Moonlight and CandlesHome / Church Life / Fellowship Events / Moonlight and Candles
On Saturday February 11th, Paul held the first St Mary’s Fellowship Event of 2017. This one had the theme of Candles (making them and eventually lighting them) and Moonlight (it was a full moon) and the plan was to end up exploring the churchyard by moonlight and candlelight.
There follows an account of the evening’s activities; if you just want to see the photos, scroll down now.
The event started at 6:30 in the Burnside Hall where a group of about twelve adults and five children turned out on a cold, miserable night.
Attendance would probably have been higher but the event clashed with a concert being held in the Church at the same time, which some people were tempted to visit instead of joining us; they were lured there by the prospect of a seat in the warm, some sophisticated entertainment and a glass or two of wine afterwards.
However the Fellowship event - which had been booked long before the concert - attracted a reasonable crowd too. Our motivation was the prospect of making candles, drinking hot chocolate, tucking in to residual Christmas biscuits/marshmallows, and the opportunity to set fire to things (albeit in a controlled manner).
When everyone had arrived, Paul led the group into the kitchen, where two cauldrons were simmering on the gas cooker, gently melting wax. One pan contained ‘tallow’ (which is basically boiled down animal fat) and smelled like pork dripping; the other pan contained ‘beeswax’ (which is obtained from beehives) and smelled of honey.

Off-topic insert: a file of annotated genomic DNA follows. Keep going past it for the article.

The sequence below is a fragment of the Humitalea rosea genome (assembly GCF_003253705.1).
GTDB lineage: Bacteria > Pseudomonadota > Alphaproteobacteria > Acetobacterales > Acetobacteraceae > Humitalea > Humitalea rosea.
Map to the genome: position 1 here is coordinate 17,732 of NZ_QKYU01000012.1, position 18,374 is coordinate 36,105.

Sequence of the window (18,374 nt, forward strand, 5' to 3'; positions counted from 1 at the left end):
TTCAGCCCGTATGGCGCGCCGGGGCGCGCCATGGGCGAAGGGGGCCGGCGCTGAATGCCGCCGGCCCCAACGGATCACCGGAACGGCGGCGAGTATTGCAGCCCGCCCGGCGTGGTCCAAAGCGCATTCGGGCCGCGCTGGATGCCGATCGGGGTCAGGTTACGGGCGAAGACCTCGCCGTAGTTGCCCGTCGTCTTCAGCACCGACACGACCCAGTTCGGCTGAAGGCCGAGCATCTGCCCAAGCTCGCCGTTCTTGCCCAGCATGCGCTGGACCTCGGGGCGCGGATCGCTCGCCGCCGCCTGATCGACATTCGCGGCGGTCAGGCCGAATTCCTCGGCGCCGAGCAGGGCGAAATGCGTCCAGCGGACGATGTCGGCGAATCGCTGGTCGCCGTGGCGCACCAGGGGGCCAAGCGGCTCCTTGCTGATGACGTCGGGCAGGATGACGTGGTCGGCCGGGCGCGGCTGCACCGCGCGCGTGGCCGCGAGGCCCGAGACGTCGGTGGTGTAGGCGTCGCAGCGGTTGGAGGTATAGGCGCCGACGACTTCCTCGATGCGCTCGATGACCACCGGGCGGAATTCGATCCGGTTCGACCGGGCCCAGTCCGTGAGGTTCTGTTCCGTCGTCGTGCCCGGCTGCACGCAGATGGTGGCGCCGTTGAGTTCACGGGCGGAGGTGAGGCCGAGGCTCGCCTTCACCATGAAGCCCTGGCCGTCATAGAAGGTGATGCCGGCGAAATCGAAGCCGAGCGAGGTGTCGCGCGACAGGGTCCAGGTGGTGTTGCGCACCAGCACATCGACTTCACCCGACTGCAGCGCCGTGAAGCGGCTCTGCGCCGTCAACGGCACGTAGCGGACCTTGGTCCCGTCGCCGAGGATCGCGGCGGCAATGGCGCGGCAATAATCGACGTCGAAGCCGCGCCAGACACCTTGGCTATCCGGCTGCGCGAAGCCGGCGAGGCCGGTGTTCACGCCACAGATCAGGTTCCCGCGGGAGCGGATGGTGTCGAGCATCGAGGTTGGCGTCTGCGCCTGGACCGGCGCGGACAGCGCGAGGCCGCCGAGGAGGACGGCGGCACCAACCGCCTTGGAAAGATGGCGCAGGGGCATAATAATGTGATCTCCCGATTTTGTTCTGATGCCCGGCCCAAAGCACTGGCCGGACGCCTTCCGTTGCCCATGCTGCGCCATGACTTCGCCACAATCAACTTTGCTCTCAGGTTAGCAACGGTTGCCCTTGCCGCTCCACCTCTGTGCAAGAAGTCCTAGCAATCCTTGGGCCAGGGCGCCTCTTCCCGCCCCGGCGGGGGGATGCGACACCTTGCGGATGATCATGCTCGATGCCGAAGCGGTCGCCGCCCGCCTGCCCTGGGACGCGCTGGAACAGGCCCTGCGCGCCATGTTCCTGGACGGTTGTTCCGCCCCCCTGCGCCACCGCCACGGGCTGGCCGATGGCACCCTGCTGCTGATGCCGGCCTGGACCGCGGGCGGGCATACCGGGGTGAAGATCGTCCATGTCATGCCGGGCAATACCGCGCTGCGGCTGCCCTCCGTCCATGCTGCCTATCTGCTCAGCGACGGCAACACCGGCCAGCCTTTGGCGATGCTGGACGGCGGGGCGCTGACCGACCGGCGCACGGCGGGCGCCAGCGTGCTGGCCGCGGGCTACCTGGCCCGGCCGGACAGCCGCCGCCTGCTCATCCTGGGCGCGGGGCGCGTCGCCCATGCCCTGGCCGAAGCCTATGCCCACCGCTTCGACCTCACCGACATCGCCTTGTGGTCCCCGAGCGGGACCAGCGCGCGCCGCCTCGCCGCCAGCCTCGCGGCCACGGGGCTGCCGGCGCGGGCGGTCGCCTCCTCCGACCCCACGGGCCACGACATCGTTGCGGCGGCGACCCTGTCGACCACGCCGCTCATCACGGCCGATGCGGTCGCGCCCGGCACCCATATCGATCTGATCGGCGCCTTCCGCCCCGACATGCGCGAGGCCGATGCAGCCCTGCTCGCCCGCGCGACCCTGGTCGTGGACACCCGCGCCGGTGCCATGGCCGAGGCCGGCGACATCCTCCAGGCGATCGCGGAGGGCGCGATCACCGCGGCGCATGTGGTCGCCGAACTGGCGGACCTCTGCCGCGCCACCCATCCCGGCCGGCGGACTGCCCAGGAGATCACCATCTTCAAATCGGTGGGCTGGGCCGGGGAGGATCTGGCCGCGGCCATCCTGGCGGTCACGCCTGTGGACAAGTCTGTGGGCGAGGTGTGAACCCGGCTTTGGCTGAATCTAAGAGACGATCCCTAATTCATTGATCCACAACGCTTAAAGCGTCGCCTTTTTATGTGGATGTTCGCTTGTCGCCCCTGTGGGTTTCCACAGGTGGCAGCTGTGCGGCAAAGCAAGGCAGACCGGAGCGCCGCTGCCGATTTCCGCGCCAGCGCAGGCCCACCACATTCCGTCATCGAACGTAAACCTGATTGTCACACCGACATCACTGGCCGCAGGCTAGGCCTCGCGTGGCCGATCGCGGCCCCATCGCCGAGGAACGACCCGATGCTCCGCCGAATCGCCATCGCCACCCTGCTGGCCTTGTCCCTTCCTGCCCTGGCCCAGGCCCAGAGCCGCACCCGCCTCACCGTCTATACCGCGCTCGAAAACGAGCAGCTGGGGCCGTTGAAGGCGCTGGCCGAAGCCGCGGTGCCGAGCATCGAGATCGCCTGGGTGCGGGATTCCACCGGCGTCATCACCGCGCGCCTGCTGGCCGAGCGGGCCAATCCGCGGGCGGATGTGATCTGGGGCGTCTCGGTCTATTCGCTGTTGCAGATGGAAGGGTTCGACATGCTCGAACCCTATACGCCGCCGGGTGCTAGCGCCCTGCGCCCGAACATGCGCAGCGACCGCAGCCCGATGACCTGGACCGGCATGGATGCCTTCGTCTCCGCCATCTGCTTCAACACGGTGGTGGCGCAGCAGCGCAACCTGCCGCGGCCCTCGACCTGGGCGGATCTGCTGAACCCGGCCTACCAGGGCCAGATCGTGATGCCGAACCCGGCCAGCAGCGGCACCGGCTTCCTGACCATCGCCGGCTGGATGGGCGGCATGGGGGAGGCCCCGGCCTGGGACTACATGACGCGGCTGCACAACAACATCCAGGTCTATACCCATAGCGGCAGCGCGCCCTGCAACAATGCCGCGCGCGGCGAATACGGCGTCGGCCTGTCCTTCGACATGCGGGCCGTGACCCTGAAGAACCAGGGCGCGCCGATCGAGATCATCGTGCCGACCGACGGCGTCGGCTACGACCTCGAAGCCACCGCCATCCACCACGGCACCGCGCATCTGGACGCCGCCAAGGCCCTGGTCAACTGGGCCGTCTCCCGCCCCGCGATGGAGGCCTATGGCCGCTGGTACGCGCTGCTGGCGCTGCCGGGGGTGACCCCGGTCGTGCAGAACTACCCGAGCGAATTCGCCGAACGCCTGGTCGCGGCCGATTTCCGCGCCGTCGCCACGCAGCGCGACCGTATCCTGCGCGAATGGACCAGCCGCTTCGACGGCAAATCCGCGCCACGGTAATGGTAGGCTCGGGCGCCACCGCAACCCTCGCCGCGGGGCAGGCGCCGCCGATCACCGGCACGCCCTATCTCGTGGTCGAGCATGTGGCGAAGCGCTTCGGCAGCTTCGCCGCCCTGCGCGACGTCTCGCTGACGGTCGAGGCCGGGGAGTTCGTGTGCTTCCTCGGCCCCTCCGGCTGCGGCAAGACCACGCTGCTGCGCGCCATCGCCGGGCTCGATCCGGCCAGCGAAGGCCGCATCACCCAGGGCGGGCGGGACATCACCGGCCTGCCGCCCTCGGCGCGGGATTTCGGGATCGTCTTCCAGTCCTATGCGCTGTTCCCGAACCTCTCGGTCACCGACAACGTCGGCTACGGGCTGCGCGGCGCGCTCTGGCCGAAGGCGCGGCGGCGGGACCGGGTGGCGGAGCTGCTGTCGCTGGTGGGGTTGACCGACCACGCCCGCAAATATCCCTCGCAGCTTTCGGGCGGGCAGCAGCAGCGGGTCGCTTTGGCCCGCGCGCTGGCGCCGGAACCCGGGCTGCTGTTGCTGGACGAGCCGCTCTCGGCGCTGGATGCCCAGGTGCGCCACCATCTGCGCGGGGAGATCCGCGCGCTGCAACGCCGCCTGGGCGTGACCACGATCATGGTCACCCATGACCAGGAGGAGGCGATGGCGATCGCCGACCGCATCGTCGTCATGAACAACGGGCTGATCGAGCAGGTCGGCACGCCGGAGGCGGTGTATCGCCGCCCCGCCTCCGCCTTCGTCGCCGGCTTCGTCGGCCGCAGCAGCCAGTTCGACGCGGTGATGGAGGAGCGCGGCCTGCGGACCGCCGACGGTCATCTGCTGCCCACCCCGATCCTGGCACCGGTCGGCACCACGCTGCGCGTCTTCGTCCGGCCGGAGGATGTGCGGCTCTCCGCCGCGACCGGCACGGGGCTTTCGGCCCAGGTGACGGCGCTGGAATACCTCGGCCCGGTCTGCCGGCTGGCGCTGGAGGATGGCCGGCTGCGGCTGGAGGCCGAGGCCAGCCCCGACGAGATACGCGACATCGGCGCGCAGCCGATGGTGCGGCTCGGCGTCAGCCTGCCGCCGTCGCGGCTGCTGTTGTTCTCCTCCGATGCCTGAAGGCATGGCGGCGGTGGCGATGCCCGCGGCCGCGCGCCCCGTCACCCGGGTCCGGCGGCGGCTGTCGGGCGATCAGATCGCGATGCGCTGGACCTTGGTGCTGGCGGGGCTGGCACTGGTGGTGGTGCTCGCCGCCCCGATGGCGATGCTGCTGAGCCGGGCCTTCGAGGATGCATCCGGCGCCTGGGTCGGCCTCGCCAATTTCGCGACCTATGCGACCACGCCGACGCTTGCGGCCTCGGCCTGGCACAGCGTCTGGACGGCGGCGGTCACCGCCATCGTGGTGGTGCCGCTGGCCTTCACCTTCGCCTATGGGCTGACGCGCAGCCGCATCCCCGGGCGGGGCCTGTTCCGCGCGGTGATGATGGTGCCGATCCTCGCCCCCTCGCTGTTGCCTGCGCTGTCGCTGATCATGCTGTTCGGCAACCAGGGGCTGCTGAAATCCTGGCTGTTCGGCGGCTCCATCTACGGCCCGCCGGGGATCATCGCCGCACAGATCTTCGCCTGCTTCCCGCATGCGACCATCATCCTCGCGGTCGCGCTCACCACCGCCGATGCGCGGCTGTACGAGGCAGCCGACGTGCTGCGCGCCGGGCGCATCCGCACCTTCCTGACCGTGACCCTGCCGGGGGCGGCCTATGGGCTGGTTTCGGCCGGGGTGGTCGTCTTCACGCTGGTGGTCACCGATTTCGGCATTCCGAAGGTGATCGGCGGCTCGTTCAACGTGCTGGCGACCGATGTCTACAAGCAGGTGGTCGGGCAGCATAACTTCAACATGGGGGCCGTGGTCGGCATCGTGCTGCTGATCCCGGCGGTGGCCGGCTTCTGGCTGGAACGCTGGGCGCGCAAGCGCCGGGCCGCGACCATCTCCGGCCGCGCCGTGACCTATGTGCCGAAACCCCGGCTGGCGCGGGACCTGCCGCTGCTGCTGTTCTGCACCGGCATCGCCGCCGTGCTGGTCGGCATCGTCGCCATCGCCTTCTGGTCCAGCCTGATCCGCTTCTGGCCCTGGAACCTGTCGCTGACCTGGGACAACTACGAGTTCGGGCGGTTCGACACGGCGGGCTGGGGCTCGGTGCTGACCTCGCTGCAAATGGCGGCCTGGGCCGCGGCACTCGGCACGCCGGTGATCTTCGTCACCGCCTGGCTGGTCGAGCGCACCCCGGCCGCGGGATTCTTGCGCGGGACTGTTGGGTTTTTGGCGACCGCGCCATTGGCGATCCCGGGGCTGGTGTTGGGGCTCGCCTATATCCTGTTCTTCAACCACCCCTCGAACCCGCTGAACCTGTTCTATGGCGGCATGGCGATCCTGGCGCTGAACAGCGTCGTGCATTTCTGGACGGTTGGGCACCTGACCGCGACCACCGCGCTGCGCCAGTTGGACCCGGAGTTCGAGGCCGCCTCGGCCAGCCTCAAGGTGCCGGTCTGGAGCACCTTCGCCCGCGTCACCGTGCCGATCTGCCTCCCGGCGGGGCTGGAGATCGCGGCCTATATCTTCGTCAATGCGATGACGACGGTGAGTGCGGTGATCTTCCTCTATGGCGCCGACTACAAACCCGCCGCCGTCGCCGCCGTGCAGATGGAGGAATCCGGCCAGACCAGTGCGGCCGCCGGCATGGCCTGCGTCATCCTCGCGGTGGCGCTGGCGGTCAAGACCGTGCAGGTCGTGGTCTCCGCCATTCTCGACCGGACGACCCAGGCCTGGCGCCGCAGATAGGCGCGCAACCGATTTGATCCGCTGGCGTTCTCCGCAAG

While Jackie and Walter were supervising the melting of the wax, Paul explored the theme of beekeeping by producing some bee-related ‘facts’ and asking us whether or not we thought they were true.
The group’s first task was to make some small candles called tea lights. This operation was delegated to ‘responsible adults’ who carefully spooned the melted wax into moulds. That was the easy bit. Next it was the children’s turn, to insert short wicks into the wax and then hold them steady until the wax solidified.
While the candles were cooling, we moved to the main part of the Hall where we all consumed hot chocolate, biscuits and cake. Paul then told us of a letter that Parson Burnside had written about there being hidden snowdrops and buried treasure in the churchyard, all guarded by angels.
Then came the hands-on part of the evening. The children and some of the adults put their newly-made candles into makeshift lanterns. The candles were then lit (another ‘responsible adult’ activity) and we went outside into the cold night air. It was very dark and the sky was overcast so, sadly, there was no sign of the full moon.
We discovered the drift of snowdrops over by the Garden of Rest. Then we hunted for the angels. These were special angels known as ‘Belvoir Angels’ carved into slate headstones. They’re called this because such headstones are only found in and around the Vale of Belvoir; there are two of these headstones in Plumtree churchyard.
Near to the second Belvoir Angel, Paul suggested that the children dig at a pile of stones in search of buried treasure. At this point we should mention that it’s not generally a good idea to go around digging up churchyards; in fact it may well be illegal. However this was a controlled excavation, limited to a few inches (or centimetres in children-speak).
The quest revealed a wooden box containing some bee-related trinkets (and no bones or human remains whatsoever, let’s be clear about that).
We returned to the Burnside Hall where the treasure was put on display. Everyone received a small gift of a professionally-made candle or a small jar of honey.
Many thanks to Paul for organising yet another educational, fun and entertaining evening. These fellowship events are designed to involve the church and the community in shared activities. Paul plans them meticulously and they combine moments of slick presentation with the occasional descent into the mildly chaotic. Long may they continue.
Here is a selection of photos taken at the event, click on a picture to see a larger version.